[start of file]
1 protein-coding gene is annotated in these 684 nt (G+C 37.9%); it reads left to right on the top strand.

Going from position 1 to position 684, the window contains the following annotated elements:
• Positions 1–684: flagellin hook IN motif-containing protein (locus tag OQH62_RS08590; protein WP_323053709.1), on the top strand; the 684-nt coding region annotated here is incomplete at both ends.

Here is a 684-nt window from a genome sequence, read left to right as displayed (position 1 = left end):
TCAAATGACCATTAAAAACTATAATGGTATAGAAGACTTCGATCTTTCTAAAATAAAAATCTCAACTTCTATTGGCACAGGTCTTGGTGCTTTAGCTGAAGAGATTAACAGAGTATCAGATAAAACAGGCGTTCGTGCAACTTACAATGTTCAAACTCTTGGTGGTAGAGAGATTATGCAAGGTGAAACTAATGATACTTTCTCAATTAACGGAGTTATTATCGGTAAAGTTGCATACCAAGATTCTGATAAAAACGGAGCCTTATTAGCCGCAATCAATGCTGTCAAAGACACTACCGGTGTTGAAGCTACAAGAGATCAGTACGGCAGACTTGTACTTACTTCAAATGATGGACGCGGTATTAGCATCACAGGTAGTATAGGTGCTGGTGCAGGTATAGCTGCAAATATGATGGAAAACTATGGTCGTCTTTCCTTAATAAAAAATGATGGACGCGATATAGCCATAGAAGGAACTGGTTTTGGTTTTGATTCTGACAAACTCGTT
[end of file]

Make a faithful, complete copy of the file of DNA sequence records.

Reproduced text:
1 protein-coding gene is annotated in these 684 nt (G+C 37.9%); it reads left to right on the top strand.

Going from position 1 to position 684, the window contains the following annotated elements:
• Positions 1–684: flagellin hook IN motif-containing protein (locus tag OQH62_RS08590; protein WP_323053709.1), on the top strand; the 684-nt coding region annotated here is incomplete at both ends.

Here is a 684-nt window from a genome sequence, read left to right as displayed (position 1 = left end):
TCAAATGACCATTAAAAACTATAATGGTATAGAAGACTTCGATCTTTCTAAAATAAAAATCTCAACTTCTATTGGCACAGGTCTTGGTGCTTTAGCTGAAGAGATTAACAGAGTATCAGATAAAACAGGCGTTCGTGCAACTTACAATGTTCAAACTCTTGGTGGTAGAGAGATTATGCAAGGTGAAACTAATGATACTTTCTCAATTAACGGAGTTATTATCGGTAAAGTTGCATACCAAGATTCTGATAAAAACGGAGCCTTATTAGCCGCAATCAATGCTGTCAAAGACACTACCGGTGTTGAAGCTACAAGAGATCAGTACGGCAGACTTGTACTTACTTCAAATGATGGACGCGGTATTAGCATCACAGGTAGTATAGGTGCTGGTGCAGGTATAGCTGCAAATATGATGGAAAACTATGGTCGTCTTTCCTTAATAAAAAATGATGGACGCGATATAGCCATAGAAGGAACTGGTTTTGGTTTTGATTCTGACAAACTCGTT